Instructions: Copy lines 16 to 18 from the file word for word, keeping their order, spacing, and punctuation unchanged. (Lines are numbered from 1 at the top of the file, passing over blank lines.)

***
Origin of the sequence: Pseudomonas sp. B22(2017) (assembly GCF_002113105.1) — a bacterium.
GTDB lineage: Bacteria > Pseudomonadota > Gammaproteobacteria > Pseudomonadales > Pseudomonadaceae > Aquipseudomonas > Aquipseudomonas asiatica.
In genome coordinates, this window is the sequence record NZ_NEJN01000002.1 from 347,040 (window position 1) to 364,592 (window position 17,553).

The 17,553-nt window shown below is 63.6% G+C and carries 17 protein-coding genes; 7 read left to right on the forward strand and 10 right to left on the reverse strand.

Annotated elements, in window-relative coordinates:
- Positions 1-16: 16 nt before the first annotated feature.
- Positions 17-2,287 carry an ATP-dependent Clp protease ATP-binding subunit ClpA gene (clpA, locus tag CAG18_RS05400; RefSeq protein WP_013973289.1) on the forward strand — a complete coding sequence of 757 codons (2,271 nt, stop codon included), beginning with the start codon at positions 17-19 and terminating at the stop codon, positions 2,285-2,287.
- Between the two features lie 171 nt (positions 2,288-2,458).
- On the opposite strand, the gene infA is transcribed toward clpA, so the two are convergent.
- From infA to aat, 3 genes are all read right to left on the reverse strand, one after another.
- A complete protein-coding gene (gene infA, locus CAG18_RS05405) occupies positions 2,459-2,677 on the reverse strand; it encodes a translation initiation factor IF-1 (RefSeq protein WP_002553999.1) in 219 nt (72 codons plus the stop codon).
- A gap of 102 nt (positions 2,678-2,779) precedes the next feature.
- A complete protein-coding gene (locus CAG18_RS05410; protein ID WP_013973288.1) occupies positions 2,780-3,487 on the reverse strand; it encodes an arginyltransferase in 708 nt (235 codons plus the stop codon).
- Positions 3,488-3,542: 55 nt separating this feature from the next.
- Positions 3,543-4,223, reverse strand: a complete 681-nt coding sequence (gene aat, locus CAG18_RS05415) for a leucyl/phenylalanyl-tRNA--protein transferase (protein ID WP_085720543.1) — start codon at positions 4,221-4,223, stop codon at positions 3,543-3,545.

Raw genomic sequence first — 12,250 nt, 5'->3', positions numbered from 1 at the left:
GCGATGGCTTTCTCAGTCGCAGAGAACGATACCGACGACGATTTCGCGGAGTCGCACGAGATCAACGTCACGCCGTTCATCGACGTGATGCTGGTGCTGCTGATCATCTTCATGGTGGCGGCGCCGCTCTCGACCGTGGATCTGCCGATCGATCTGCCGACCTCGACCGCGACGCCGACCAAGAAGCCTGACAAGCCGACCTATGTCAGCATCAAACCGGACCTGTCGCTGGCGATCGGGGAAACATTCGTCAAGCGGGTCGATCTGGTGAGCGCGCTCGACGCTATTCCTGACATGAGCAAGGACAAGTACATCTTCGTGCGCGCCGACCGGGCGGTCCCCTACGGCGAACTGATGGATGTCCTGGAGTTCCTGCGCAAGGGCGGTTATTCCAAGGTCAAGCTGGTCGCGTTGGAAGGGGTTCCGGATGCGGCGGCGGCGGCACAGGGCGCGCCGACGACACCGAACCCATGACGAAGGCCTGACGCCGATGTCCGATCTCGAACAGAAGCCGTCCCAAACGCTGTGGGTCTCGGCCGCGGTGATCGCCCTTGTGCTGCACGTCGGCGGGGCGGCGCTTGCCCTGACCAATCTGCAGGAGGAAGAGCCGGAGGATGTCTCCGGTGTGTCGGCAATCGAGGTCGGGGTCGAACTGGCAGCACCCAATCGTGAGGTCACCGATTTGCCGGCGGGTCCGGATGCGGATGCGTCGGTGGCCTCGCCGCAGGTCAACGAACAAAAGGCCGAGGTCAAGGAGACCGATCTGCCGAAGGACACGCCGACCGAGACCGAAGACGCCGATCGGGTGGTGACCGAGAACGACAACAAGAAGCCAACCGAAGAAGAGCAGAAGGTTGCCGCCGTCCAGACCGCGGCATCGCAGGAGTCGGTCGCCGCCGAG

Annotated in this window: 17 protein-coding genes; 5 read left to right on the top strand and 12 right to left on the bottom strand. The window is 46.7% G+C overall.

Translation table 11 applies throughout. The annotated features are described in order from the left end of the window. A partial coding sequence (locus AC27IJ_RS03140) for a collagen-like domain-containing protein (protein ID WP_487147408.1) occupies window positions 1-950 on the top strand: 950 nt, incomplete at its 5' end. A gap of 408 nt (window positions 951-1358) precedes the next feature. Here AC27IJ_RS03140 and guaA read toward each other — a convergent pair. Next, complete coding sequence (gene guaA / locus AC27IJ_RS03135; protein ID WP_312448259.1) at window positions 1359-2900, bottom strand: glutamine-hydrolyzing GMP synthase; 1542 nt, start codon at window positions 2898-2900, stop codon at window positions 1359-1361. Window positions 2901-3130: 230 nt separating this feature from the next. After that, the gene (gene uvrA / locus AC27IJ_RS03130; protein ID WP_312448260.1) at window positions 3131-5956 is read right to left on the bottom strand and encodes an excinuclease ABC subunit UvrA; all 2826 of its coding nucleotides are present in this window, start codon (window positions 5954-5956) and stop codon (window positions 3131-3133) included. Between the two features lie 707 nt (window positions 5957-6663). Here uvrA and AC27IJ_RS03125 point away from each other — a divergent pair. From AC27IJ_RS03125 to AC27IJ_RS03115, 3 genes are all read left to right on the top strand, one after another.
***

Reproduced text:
Raw genomic sequence first — 12,250 nt, 5'->3', positions numbered from 1 at the left:
GCGATGGCTTTCTCAGTCGCAGAGAACGATACCGACGACGATTTCGCGGAGTCGCACGAGATCAACGTCACGCCGTTCATCGACGTGATGCTGGTGCTGCTGATCATCTTCATGGTGGCGGCGCCGCTCTCGACCGTGGATCTGCCGATCGATCTGCCGACCTCGACCGCGACGCCGACCAAGAAGCCTGACAAGCCGACCTATGTCAGCATCAAACCGGACCTGTCGCTGGCGATCGGGGAAACATTCGTCAAGCGGGTCGATCTGGTGAGCGCGCTCGACGCTATTCCTGACATGAGCAAGGACAAGTACATCTTCGTGCGCGCCGACCGGGCGGTCCCCTACGGCGAACTGATGGATGTCCTGGAGTTCCTGCGCAAGGGCGGTTATTCCAAGGTCAAGCTGGTCGCGTTGGAAGGGGTTCCGGATGCGGCGGCGGCGGCACAGGGCGCGCCGACGACACCGAACCCATGACGAAGGCCTGACGCCGATGTCCGATCTCGAACAGAAGCCGTCCCAAACGCTGTGGGTCTCGGCCGCGGTGATCGCCCTTGTGCTGCACGTCGGCGGGGCGGCGCTTGCCCTGACCAATCTGCAGGAGGAAGAGCCGGAGGATGTCTCCGGTGTGTCGGCAATCGAGGTCGGGGTCGAACTGGCAGCACCCAATCGTGAGGTCACCGATTTGCCGGCGGGTCCGGATGCGGATGCGTCGGTGGCCTCGCCGCAGGTCAACGAACAAAAGGCCGAGGTCAAGGAGACCGATCTGCCGAAGGACACGCCGACCGAGACCGAAGACGCCGATCGGGTGGTGACCGAGAACGACAACAAGAAGCCAACCGAAGAAGAGCAGAAGGTTGCCGCCGTCCAGACCGCGGCATCGCAGGAGTCGGTCGCCGCCGAG

Annotated in this window: 17 protein-coding genes; 5 read left to right on the top strand and 12 right to left on the bottom strand. The window is 46.7% G+C overall.